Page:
The history of science in the country I was born and raised in - the former USSR - teaches a great lesson here. Just like one would say, what's wrong with bringing God into scientific discussions, - people in the USSR of the 1920-s - 1950-s would say, hey, what's wrong with bringing the victorious teaching of Marx-Engels-Lenin-Stalin into scientific discussions. That threw our science back so badly that it never really recovered, even though my "teachers' teacher," Alexandra Alexeyevna Prokofieva-Bel'govskaya, used to be, in the 1920-s, the teacher of the future Nobel Prize (1948) winner Hermann Muller, and not the other way around.Smiley

Science must develop according to its own intrinsic laws. Of course, its implications can, and must, be judged from the moral/ethical/religious standpoint - but not its validity.

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« Reply #13 on: February 28, 2008, 09:23:37 PM »

I understand a secular professor in a pluralistic nation not being able to discuss things from a religious view.  Yet the Ecclessia does prescribe a verifiable way to confirm the existence of a God.  Fr. Maximos, in Dr. Markidies' book The Mountain of Silence explains that God loves to be studied and examined and, if a person participates in the fullness and teachings of the Ecclessia, you will find God and, if you don't, you have a right to say 'God doesn't exist.'  I don't quote this to turn the discussion into trying to prove the existence of God.  That's already been done.  I merely wish to show that 'science' isn't hostile towards religion; science is value-neutral.  The problems arise when we bring our bias into the discussion.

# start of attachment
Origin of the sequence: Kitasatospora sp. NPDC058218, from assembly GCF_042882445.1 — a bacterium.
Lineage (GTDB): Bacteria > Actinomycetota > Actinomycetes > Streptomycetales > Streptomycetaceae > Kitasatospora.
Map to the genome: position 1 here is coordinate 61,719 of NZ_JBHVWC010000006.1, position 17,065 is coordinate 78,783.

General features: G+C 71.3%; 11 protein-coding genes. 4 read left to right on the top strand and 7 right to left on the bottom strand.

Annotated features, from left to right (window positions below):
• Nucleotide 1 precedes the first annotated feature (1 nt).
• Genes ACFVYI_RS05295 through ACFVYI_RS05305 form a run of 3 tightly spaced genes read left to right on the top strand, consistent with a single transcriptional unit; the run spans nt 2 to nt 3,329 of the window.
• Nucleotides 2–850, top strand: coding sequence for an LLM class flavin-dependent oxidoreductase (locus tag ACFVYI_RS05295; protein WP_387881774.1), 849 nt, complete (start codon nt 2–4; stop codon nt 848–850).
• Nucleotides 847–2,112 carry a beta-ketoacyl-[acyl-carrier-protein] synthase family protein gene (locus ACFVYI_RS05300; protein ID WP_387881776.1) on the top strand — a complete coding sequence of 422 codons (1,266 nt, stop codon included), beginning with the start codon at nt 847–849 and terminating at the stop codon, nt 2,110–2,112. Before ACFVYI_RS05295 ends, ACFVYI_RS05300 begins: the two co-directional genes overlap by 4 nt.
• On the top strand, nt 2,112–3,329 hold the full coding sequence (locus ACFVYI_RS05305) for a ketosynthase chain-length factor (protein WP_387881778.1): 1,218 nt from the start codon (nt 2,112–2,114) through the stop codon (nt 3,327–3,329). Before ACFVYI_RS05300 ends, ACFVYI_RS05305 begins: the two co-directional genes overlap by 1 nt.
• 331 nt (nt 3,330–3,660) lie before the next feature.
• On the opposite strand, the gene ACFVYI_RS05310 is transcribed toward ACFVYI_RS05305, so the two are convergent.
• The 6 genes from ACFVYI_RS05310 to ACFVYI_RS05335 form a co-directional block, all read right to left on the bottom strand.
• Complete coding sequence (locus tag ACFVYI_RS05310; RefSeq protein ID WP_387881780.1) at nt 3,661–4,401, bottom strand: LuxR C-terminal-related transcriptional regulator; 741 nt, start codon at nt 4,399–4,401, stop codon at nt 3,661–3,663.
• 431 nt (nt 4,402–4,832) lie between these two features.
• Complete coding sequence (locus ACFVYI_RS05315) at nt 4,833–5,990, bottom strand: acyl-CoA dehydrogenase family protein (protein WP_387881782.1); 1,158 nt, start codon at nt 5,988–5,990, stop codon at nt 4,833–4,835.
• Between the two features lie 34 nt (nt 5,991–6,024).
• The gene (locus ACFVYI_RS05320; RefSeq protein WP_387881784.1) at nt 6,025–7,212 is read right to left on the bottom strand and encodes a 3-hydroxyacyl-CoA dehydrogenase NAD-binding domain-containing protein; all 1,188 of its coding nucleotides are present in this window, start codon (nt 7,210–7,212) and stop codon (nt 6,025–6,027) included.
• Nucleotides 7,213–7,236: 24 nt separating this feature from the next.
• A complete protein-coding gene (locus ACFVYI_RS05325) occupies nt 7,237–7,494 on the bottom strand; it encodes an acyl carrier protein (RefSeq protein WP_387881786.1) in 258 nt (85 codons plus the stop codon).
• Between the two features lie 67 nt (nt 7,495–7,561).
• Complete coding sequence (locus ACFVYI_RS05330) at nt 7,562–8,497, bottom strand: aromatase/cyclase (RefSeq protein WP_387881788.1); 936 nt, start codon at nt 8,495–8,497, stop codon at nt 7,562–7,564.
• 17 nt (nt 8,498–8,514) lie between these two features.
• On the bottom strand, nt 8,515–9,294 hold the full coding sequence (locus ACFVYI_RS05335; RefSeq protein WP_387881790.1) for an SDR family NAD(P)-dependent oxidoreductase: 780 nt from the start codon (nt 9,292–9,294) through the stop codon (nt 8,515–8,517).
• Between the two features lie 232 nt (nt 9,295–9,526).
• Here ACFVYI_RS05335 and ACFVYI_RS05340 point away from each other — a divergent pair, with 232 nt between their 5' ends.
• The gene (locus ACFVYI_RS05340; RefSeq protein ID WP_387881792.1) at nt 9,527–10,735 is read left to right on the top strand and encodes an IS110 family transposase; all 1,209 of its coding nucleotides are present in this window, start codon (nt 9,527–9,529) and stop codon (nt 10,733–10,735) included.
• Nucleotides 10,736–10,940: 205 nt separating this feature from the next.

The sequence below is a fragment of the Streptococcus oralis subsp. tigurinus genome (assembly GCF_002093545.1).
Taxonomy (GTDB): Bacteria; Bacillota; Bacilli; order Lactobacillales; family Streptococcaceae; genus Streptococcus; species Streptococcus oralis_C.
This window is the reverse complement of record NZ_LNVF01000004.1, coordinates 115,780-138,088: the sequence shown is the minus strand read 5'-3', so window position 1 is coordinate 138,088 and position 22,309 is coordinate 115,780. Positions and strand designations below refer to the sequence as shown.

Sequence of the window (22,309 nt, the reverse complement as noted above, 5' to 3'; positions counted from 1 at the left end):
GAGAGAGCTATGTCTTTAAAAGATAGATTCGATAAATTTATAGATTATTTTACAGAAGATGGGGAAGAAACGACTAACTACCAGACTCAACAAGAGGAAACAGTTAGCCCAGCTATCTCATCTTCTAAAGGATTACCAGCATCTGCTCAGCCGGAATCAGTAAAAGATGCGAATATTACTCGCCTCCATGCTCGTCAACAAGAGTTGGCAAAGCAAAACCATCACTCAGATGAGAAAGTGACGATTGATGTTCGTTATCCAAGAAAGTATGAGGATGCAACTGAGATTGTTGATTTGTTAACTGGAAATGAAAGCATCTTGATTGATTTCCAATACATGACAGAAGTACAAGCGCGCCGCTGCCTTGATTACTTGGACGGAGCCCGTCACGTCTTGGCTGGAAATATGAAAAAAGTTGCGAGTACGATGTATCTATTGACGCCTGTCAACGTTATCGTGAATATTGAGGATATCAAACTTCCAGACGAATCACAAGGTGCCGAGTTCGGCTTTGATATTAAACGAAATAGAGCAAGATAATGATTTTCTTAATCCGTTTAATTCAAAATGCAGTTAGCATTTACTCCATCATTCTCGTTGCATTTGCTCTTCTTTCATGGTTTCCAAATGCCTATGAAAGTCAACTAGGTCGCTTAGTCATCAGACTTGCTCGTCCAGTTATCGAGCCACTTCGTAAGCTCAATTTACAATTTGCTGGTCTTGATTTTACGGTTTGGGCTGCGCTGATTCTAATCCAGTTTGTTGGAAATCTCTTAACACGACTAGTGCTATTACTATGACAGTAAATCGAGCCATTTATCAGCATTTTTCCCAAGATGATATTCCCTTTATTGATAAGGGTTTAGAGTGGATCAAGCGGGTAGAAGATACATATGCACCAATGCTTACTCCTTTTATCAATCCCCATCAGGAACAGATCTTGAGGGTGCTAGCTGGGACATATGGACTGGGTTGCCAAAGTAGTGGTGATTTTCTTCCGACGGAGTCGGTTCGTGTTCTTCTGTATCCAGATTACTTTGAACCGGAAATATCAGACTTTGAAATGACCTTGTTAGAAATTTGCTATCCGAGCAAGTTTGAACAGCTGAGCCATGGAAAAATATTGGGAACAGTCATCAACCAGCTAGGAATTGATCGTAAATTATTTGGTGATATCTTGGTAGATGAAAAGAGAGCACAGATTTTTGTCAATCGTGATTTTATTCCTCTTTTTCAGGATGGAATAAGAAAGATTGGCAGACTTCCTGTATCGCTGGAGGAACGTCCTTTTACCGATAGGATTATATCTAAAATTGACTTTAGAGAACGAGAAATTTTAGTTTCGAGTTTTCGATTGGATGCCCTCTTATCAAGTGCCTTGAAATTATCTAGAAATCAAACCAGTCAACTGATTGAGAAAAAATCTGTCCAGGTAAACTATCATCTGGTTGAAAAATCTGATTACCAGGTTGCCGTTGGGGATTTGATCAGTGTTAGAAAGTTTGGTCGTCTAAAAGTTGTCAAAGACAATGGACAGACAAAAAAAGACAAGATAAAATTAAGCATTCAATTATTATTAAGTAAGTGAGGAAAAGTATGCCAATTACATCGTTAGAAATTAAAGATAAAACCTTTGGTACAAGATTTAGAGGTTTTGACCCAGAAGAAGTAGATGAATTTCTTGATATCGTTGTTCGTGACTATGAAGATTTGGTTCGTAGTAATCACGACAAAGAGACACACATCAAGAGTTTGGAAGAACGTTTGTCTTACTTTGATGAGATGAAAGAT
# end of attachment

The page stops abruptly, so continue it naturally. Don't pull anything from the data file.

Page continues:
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« Reply #14 on: February 28, 2008, 09:54:08 PM »

I'm new to the forums, so I'm sorry if this isn't the correct area to put this in, but I was wondering...

I've been taking Sociology this semester in college, thinking it would go along great with Architecture and designing buildings. However, I've come to learn that the belief in Sociology is that everything, including God and Religion is man-made and are social creations. They also believe that churches/religions are simply religious institutions.
Another thing being taught is that things such as religions are seen as being God-given or divine because they have been around for so long that reification has occured, and people forget the socially constructed origin of their institution.